Milk and Non-Dairy: Butter and browned butter, cheese, coconut milk, cream (and whipped cream), milk, vanilla ice cream, yogurt

Other Foods: Brandy, caramel, chocolate (dark and white), cognac, honey, maple syrup, mustard, oils, rice syrup, rum, soy sauce, sugar (esp. brown), vegetable stock, vinegar, wine (white)

Pumpkin has been used in the following foods and cuisines…
American cuisine, baked goods (bread puddings, breads, cookies, muffins, pies, quick breads, scones), cheesecake, custards, gratins, pancakes and waffles, pastas (cannelloni, gnocchi, orzo, ravioli, tortellini), pies, puddings, risottos, soufflés, soups, Southeast Asian cuisines, stews, stuffed mini-pumpkins

Suggested Flavor Combos Using Pumpkin
Combine pumpkin with…
Allspice + cinnamon + ginger + orange + vanilla
Almonds + raisins
Apples + cilantro + curry + leeks
Brown sugar + cinnamon + cloves + ginger + nutmeg + orange + walnuts
Cardamom + cinnamon + cloves
Chickpeas + cilantro + garlic + ginger + lemongrass
Cinnamon + cloves + coconut milk + ginger + nutmeg + vanilla
Cinnamon + ginger + maple syrup + pecans
Cinnamon + ginger + oatmeal + raisins
Cinnamon + maple syrup
Cream cheese + graham cracker crumbs + orange

Recipe Links
How to Roast Fresh Pumpkin (video…Judi in the Kitchen) https://youtu.be/eQnRbrEmKkw

Pumpkin Pie (My Bakery Recipe…Judi in the Kitchen) https://www.judiklee.com/2015/11/10/pumpkin-pie-my-bakery-recipe/

Apple Pumpkin Thai Soup https://producemadesimple.ca/apple-and-pumpkin-thai-soup/

Roasted Pie Pumpkins with Wild Rice, Apple, and Kale Stuffing https://producemadesimple.ca/roasted-pie-pumpkins-with-wild-rice-apple-kale-stuffing/

Roasted Pumpkin Soup https://producemadesimple.ca/roasted-pumpkin-soup/

Whole Wheat Pumpkin Spice Muffins http://www.familyfeedbag.com/2014/10/whole-wheat-pumpkin-spice-muffins.html

Vegan Pumpkin Waffles https://thevietvegan.com/vegan-pumpkin-waffles/

Pumpkin Butter from Scratch https://ohsheglows.com/2012/09/11/all-natural-pumpkin-butter-from-scratch-many-ways-to-use-it/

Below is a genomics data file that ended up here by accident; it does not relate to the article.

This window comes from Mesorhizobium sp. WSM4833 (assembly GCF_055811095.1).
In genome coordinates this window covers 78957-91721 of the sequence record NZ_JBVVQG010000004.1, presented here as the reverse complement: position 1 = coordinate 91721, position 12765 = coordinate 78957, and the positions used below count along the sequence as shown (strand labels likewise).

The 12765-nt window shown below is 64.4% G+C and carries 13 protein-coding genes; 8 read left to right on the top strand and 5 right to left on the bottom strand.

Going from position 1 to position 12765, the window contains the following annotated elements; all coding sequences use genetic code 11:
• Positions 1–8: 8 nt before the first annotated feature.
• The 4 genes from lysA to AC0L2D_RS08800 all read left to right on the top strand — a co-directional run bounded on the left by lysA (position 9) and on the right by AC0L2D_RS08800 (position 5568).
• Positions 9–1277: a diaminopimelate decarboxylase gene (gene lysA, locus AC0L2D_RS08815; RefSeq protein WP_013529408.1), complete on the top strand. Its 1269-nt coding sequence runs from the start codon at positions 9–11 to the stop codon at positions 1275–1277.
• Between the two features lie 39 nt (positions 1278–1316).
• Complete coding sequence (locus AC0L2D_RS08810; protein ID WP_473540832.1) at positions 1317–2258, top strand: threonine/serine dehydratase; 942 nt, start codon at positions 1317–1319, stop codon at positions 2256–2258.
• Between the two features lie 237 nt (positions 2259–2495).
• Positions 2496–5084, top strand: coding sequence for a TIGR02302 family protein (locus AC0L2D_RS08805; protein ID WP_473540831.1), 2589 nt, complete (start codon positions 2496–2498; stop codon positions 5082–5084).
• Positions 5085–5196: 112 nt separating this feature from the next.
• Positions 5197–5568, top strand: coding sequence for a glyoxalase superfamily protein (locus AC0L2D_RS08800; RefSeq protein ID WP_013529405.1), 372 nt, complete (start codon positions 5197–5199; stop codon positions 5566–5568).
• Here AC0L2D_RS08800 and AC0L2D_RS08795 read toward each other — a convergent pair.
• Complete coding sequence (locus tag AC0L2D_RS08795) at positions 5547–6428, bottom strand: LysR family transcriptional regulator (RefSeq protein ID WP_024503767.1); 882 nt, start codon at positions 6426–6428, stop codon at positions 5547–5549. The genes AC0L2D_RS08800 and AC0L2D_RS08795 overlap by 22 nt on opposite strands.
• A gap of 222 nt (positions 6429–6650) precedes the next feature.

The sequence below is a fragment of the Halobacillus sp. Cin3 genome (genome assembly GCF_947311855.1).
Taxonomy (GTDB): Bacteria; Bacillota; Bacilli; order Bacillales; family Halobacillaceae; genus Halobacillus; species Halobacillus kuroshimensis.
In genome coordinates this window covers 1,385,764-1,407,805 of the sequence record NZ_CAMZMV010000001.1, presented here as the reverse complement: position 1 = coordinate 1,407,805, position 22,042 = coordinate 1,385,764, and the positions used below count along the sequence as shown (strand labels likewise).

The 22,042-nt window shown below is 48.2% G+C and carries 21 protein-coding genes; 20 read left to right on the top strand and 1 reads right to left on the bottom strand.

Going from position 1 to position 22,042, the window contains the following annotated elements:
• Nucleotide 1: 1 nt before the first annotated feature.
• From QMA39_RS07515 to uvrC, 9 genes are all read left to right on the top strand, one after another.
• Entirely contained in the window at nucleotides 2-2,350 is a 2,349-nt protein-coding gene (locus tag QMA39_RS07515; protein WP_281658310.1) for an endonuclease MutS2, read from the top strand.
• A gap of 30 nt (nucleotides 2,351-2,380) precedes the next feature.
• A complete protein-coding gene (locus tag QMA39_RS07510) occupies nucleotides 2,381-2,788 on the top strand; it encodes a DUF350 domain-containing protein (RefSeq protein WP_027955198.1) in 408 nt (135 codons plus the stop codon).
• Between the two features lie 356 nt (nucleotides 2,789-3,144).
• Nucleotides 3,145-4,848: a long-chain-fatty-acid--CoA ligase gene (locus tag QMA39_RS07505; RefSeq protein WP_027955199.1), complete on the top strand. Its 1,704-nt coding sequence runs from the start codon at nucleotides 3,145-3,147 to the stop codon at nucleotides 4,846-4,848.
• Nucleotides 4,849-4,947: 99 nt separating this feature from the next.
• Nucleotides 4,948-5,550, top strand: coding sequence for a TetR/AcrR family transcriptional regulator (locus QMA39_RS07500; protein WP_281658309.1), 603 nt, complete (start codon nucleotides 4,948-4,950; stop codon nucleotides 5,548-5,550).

Pumpkin Butter https://www.fifteenspatulas.com/homemade-pumpkin-butter/

Pumpkin Pie Smoothie for 2 https://www.allrecipes.com/recipe/244840/pumpkin-pie-smoothie-for-2/

Pumpkin Squares https://www.allrecipes.com/recipe/15236/pumpkin-squares/

Easy Pumpkin Chocolate Chip Bread https://www.allrecipes.com/recipe/235257/easy-pumpkin-chocolate-chip-bread/

One Bowl Gluten Free Vegan Pumpkin Bread Recipe https://beamingbaker.com/one-bowl-gluten-free-vegan-pumpkin-bread-v-gf-df/

Healthy Pumpkin Pancakes https://whatmollymade.com/healthy-pumpkin-pancakes/#wprm-recipe-container-8372

Vegan Pumpkin Alfredo Noodles https://www.simplyquinoa.com/vegan-pumpkin-alfredo-noodles/

Skinny Pumpkin Protein Cookies https://www.kimscravings.com/skinny-pumpkin-protein-cookies/#wprm-recipe-container-25688

Pumpkin Baked Oatmeal https://joyfoodsunshine.com/pumpkin-baked-oatmeal/#wprm-recipe-container-8724

Pumpkin Hummus https://selfproclaimedfoodie.com/pumpkin-curry-hummus/

Pumpkin Smoothie Bowl https://thealmondeater.com/pumpkin-smoothie-bowl/#wprm-recipe-container-16770

Roasted Pumpkin Apple Soup https://aseasyasapplepie.com/roasted-pumpkin-apple-soup/#wprm-recipe-container-12369

Flourless Pumpkin Muffins https://chocolatecoveredkatie.com/2015/09/21/flourless-vegan-pumpkin-muffins/

Pumpkin Oat Bars https://www.allrecipes.com/recipe/234725/pumpkin-oat-bars/




















MacKenzie, Jennifer, Jay Nutt, and Don Mercer. (2015) The Dehydrator Bible. Toronto, Ontario, Canada: Robert Rose Inc.

Page, Karen. (2014) The Vegetarian Flavor Bible. New York, NY: Little, Brown and Company.

About Judi

Julia W. Klee (Judi) began her journey enjoying “all things food” in elementary school when she started preparing meals for her family. That love of food blossomed into a quest to learn more and more about health and wellness as related to nutrition. She went on to earn a BS Degree in Food and Nutrition, then an MS Degree in Nutrition. She has taught nutrition and related courses at the college level to pre-nursing and exercise science students. Her hunger to learn didn’t stop upon graduation from college. She continues to research on a regular basis about nutrition as it relates to health. Her hope is to help as many people as possible to enjoy foods that promote health and wellness.